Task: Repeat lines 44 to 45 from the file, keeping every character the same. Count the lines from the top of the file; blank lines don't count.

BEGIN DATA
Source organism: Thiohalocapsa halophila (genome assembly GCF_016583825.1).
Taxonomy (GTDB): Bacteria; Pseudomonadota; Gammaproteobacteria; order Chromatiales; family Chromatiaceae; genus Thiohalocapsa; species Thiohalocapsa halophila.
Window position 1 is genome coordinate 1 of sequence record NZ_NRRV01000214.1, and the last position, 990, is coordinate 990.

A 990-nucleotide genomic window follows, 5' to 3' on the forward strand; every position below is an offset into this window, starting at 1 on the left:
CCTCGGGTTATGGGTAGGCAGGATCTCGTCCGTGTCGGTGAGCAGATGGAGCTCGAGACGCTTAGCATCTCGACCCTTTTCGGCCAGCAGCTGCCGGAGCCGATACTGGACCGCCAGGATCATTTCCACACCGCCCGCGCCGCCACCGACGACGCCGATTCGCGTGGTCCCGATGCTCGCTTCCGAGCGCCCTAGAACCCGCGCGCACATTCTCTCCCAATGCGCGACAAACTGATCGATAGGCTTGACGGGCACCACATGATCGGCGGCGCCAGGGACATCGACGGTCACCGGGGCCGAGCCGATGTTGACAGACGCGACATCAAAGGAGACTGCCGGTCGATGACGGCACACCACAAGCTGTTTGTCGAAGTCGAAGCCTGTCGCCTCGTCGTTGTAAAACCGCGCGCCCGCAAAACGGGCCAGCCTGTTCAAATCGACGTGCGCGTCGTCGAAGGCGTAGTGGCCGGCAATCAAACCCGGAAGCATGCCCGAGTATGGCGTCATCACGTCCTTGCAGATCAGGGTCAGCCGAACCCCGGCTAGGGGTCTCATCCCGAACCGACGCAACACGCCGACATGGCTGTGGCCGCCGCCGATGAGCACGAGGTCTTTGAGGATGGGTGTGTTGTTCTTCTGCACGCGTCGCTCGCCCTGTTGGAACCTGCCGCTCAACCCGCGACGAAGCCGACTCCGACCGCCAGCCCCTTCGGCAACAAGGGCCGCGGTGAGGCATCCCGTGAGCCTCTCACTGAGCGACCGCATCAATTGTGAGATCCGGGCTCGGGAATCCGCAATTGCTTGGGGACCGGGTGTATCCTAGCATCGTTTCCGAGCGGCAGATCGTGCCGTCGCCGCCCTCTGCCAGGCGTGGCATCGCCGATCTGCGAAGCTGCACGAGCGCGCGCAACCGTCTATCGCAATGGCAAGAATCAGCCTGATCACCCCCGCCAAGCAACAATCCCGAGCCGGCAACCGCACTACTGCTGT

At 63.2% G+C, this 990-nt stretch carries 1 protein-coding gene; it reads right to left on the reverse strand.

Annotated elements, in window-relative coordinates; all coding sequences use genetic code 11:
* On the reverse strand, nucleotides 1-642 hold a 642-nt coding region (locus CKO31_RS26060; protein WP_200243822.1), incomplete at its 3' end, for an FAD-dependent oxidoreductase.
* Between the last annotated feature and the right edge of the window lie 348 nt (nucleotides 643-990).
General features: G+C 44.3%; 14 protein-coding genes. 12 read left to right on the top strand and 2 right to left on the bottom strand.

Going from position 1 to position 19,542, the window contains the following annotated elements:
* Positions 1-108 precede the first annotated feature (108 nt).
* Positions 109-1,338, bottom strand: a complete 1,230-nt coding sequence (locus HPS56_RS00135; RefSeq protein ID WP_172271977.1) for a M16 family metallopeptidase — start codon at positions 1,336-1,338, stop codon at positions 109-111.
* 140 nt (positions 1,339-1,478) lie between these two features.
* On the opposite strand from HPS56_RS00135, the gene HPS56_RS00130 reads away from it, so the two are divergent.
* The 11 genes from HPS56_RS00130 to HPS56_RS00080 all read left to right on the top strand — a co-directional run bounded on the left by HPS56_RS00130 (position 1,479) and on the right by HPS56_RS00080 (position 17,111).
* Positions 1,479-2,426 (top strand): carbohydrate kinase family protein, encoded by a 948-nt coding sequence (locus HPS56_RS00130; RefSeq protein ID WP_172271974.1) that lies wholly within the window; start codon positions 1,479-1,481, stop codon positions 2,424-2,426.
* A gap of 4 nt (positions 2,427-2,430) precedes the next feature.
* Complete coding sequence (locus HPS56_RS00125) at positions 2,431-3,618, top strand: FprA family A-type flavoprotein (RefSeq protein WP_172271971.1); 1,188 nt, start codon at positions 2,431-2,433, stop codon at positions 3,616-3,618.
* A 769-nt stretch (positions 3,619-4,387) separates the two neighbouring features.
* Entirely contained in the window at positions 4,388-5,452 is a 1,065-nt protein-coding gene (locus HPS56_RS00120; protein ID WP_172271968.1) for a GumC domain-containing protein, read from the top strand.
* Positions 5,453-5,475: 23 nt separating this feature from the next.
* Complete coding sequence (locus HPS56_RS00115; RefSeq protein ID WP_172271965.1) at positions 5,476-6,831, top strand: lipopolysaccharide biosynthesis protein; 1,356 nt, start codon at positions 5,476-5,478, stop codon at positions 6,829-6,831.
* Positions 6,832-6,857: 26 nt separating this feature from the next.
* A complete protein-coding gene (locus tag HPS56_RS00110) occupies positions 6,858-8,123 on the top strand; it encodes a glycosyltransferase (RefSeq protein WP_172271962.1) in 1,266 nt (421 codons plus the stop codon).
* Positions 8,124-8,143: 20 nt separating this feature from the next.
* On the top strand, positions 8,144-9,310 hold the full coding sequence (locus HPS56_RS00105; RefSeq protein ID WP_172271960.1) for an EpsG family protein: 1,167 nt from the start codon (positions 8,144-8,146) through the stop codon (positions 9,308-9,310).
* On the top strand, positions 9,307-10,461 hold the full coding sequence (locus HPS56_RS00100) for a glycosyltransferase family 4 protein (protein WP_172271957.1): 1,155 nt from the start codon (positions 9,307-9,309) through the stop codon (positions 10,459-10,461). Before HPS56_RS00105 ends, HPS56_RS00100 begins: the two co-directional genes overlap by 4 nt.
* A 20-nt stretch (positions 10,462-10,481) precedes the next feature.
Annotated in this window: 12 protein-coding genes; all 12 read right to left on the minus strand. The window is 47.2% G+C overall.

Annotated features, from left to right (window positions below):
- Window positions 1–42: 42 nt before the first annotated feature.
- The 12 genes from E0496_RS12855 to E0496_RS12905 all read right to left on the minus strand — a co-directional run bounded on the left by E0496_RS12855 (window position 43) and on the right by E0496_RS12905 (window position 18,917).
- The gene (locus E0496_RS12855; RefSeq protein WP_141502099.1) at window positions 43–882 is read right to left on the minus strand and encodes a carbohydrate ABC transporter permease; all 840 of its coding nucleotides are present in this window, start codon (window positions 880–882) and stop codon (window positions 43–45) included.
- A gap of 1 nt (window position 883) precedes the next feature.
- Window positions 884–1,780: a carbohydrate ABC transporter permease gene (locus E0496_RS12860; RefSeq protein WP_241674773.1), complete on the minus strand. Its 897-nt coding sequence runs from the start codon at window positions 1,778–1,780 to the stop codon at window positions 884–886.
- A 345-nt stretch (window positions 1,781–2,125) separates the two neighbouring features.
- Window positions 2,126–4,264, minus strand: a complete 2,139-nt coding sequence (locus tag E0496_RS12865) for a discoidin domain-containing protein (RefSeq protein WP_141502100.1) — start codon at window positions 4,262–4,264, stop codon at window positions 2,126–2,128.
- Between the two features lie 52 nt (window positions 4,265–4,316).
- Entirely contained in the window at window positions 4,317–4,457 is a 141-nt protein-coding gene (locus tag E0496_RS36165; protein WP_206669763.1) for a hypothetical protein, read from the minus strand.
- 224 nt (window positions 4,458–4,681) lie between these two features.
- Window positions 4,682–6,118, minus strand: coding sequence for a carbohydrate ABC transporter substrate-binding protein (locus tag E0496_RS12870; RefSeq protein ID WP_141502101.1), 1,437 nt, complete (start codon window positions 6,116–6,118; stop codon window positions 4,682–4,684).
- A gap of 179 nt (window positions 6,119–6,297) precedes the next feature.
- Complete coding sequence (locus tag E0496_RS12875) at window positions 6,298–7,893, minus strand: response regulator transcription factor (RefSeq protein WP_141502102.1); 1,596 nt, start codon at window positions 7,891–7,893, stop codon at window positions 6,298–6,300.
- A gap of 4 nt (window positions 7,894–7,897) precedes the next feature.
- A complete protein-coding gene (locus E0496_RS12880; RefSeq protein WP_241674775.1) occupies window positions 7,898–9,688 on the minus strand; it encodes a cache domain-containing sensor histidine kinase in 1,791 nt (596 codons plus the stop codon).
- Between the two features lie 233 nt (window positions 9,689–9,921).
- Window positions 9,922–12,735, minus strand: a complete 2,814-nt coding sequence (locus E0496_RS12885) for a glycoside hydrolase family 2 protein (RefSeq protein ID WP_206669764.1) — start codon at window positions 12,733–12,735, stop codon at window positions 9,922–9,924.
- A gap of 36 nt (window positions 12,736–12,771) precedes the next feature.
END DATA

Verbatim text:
- Complete coding sequence (locus tag E0496_RS12875) at window positions 6,298–7,893, minus strand: response regulator transcription factor (RefSeq protein WP_141502102.1); 1,596 nt, start codon at window positions 7,891–7,893, stop codon at window positions 6,298–6,300.
- A gap of 4 nt (window positions 7,894–7,897) precedes the next feature.